Charles Hugh Smith: Perhaps the "recovery" is a Mind Trick played on the weak-minded.
Those with vested interests in the Status Quo tout data that supports the claim the "recovery" is now "self-sustaining," meaning that the economy is now expanding fast enough to fuel new growth. In this view, the Federal Reserve's extraordinary policy interventions (zero interest rate policy, $23 trillion in support provided to the global banking system, 3.4% mortgage rates, etc.) and the Federal government's unprecedented fiscal stimulus (borrow and blow $1.3 trillion a year) have done their job; the economy is now "self-sustaining," meaning that it can continue growing as Federal deficits shrink and the Fed trims its quantitative easing policies.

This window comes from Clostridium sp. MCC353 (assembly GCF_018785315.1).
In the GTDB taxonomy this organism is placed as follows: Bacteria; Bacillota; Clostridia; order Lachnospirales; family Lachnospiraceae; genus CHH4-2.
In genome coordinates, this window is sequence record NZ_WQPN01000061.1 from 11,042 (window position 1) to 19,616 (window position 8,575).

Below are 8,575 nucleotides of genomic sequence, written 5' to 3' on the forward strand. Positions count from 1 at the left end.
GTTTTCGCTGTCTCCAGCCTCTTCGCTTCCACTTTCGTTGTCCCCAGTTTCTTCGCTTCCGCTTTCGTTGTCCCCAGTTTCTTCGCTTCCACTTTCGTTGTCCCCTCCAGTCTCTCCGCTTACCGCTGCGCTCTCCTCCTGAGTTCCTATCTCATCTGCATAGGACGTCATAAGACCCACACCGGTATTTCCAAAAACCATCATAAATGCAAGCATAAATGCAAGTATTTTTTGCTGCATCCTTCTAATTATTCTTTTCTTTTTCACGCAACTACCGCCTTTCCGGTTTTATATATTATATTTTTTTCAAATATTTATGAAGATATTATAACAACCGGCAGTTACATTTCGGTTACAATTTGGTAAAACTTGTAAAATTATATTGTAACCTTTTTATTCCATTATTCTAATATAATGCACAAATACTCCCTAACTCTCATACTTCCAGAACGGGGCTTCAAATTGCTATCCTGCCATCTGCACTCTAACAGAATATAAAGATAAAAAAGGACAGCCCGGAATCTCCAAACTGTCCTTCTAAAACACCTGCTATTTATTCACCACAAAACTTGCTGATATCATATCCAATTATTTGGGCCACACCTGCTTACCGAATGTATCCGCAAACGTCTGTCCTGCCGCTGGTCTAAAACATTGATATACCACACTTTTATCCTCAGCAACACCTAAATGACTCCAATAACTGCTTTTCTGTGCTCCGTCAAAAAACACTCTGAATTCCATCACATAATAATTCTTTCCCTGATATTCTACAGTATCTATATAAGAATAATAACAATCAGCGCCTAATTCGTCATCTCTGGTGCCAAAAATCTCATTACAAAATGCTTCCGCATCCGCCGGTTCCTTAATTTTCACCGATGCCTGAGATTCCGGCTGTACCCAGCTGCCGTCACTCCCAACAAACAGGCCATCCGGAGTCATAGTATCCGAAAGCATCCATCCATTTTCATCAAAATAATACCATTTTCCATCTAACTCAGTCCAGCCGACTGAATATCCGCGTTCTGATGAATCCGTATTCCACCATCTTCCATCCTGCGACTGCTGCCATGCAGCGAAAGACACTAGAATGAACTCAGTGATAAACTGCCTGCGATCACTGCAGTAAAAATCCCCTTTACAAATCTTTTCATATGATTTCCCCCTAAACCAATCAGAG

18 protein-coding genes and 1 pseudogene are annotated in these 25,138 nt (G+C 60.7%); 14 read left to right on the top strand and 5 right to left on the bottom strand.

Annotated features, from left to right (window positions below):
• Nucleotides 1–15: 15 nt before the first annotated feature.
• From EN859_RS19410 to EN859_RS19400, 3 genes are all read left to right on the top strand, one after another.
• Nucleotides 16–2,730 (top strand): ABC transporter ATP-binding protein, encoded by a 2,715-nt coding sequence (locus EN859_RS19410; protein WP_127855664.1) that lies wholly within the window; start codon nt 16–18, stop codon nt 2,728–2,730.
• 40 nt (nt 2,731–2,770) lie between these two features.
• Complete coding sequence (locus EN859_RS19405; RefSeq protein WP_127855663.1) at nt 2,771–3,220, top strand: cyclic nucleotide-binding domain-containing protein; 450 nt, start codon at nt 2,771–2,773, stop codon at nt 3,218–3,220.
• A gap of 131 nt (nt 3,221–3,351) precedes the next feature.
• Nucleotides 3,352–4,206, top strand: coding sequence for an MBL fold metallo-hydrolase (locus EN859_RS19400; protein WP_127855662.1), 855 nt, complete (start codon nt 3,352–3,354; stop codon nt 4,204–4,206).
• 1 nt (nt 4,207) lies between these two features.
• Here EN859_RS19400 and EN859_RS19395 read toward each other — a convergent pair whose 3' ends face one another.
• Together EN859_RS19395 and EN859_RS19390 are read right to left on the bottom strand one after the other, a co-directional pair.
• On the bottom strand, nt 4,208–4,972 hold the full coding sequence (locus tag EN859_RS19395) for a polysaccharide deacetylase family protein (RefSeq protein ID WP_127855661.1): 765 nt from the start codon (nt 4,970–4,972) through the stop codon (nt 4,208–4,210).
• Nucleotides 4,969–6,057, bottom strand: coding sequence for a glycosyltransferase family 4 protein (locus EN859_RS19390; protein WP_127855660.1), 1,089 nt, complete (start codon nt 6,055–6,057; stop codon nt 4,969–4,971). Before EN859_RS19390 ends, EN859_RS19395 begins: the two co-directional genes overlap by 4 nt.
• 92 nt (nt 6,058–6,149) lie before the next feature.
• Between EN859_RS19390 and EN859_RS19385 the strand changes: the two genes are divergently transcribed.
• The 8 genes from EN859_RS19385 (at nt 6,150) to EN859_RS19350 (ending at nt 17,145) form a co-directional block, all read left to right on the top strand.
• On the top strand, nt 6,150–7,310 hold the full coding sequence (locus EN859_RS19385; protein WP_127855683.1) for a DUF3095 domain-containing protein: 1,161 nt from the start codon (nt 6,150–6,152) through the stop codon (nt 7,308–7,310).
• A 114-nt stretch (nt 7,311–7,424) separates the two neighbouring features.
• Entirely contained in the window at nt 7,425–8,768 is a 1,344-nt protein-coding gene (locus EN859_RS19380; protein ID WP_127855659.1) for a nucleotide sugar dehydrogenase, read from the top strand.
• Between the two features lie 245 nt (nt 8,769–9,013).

The data favored by the Status Quo interests are GDP (which rises when the government borrows and blows trillions of dollars), housing sales (still low compared to 2006, but better than 2011) and consumer confidence, which is hitting multi-year highs. Consumer confidence is a quasi-quantitative measure of the critical "animal spirits" that Keynesians look for to drive more borrowing and spending: if you feel wealthier for whatever reason, that confidence arouses your "animal spirits" to rush out and buy something, preferably a house and a car.
Those looking at fundamentals such as household income/debt and sales see more of a Mind Trick being played on the weak-minded.